The Federal Government will embrace open and accessible standards across all areas, accepting 12 of the 13 recommendations of the Government 2.0 Taskforce.
Finance Minister Lindsay Tanner and Cabinet Secretary Joe Ludwig issued the Government’s formal response yesterday to the Government 2.0 Taskforce, agreeing with or largely accepting 12 of the 13 recommendations of the Government 2.0 Taskforce report.
The Gov 2.0 taskforce was established last year by Minister Tanner and Mr Ludwig, with the goal of examining the opportunities ‘Web 2.0’ technologies opened up to Government, in particular with regards to community engagement and services delivery.
The only recommendation by the taskforce not agreed to covered tax concessions for ”information-philanthropists” not-for-profit groups set up to assist citizens in tapping into Government data. Instead a decision on this point has been delayed until the other Gov 2.0 recommendation can be brought on line and further evaluated.
“Web 2.0 technologies provide significant scope for the Government to improve the effectiveness and efficiency of service delivery, public administration and community engagement.” Said Mr Tanner.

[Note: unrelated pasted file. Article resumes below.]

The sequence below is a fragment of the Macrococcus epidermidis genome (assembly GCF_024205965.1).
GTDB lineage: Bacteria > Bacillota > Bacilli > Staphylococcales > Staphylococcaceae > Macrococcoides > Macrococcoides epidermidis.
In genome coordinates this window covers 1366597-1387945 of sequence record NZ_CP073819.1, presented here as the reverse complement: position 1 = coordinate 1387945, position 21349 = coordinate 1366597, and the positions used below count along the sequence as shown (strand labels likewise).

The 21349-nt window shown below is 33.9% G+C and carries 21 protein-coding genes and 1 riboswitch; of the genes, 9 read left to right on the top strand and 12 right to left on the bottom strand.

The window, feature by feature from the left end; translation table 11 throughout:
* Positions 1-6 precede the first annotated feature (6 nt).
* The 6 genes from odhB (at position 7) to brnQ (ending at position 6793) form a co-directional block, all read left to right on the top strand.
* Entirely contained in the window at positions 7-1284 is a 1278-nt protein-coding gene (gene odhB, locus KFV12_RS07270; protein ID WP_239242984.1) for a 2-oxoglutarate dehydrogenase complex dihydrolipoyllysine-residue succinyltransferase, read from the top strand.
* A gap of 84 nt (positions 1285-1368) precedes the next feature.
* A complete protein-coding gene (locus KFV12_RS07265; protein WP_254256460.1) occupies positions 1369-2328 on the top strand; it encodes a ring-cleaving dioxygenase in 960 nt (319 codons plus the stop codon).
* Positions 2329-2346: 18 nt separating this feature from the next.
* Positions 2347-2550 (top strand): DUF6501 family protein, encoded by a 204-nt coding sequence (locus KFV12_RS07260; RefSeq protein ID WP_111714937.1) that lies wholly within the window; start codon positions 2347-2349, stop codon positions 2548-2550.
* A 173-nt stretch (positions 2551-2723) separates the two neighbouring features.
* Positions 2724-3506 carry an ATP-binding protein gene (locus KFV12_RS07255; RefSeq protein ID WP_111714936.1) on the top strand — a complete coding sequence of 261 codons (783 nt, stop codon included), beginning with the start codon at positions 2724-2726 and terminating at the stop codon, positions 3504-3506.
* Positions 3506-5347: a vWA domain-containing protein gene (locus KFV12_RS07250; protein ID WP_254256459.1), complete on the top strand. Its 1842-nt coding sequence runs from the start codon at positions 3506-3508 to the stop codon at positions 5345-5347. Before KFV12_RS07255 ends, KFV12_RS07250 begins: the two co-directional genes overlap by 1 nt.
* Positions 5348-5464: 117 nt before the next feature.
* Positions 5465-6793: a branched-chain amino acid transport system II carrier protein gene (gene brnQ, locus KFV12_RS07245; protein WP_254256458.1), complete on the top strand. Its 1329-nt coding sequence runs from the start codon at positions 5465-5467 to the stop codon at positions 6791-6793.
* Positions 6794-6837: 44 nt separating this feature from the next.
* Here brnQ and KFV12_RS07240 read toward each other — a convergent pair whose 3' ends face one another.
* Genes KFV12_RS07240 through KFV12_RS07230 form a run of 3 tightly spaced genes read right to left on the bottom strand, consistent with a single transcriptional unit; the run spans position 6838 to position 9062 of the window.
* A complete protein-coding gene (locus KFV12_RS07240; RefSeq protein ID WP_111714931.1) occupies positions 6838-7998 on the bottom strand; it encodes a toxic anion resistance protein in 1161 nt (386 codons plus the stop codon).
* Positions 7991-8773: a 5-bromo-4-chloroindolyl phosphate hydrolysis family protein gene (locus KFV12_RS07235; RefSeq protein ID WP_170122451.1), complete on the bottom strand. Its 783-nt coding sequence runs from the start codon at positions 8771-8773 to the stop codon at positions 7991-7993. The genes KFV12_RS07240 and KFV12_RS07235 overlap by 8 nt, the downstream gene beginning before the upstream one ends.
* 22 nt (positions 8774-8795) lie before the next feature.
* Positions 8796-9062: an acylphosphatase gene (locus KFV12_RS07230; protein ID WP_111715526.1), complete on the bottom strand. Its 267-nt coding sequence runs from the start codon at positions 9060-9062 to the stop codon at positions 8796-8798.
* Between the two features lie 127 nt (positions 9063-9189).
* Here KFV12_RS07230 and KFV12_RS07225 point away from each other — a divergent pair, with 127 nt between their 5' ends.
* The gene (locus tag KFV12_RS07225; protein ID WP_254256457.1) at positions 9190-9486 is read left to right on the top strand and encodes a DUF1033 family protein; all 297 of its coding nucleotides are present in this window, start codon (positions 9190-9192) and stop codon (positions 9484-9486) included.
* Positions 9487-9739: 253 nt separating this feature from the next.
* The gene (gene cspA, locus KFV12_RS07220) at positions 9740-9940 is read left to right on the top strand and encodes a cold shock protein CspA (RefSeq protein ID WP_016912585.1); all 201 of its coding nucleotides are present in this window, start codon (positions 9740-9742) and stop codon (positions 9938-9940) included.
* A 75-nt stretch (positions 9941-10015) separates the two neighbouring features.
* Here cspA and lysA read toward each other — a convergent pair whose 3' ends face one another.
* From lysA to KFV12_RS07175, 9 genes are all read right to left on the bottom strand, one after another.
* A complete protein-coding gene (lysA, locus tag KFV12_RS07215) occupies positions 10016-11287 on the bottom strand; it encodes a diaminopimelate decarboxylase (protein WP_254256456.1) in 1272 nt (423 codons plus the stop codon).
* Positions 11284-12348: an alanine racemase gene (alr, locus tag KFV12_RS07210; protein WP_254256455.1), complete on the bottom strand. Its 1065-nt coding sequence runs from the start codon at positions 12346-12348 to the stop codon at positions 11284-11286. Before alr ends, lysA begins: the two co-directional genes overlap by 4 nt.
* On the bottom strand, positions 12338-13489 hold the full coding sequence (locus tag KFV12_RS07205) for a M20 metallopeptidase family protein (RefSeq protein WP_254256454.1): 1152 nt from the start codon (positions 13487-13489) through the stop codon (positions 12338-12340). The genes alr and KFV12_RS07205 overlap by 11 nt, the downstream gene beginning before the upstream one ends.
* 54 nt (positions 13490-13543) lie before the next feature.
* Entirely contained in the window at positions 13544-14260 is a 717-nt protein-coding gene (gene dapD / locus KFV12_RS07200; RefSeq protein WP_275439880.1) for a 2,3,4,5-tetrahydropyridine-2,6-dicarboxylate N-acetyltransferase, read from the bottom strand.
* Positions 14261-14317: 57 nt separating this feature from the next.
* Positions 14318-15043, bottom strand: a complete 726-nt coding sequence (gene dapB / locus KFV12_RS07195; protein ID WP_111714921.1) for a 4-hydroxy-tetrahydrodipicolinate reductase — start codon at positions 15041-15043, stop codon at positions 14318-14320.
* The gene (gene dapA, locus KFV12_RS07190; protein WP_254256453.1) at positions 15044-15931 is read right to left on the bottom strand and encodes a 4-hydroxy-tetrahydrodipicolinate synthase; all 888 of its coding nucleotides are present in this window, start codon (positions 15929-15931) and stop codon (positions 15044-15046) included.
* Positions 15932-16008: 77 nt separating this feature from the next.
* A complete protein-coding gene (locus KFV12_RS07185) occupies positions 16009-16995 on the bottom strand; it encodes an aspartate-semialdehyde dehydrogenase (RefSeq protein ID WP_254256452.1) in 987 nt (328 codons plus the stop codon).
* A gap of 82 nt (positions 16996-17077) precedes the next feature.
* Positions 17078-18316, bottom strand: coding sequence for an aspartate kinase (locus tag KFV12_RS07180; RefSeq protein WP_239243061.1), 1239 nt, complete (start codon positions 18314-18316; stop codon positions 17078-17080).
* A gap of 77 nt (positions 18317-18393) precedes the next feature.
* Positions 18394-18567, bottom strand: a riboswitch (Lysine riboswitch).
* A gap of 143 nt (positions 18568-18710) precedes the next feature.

“The Government’s response to the report prepared by the Taskforce shows we are supportive of the overwhelming majority of their recommendations and committed to progressing this agenda across government.”
In the Government’s response to the Gov 2.0 Taskforce, it was clear that cultural change was necessary in the public service to be open by default, rather than closed in their culture.
“It is incumbent on the senior APS leadership to ensure that top-down change is enabled in agencies, and that APS employees are genuinely encouraged and empowered to engage online within their agency-specific context,” the Government’s response read.
The Department of Finance and Deregulation would take the lead on the project, with a blog hosted by the Australian Government Information Management Office (AGIMO) being a central hub for discussions on the project.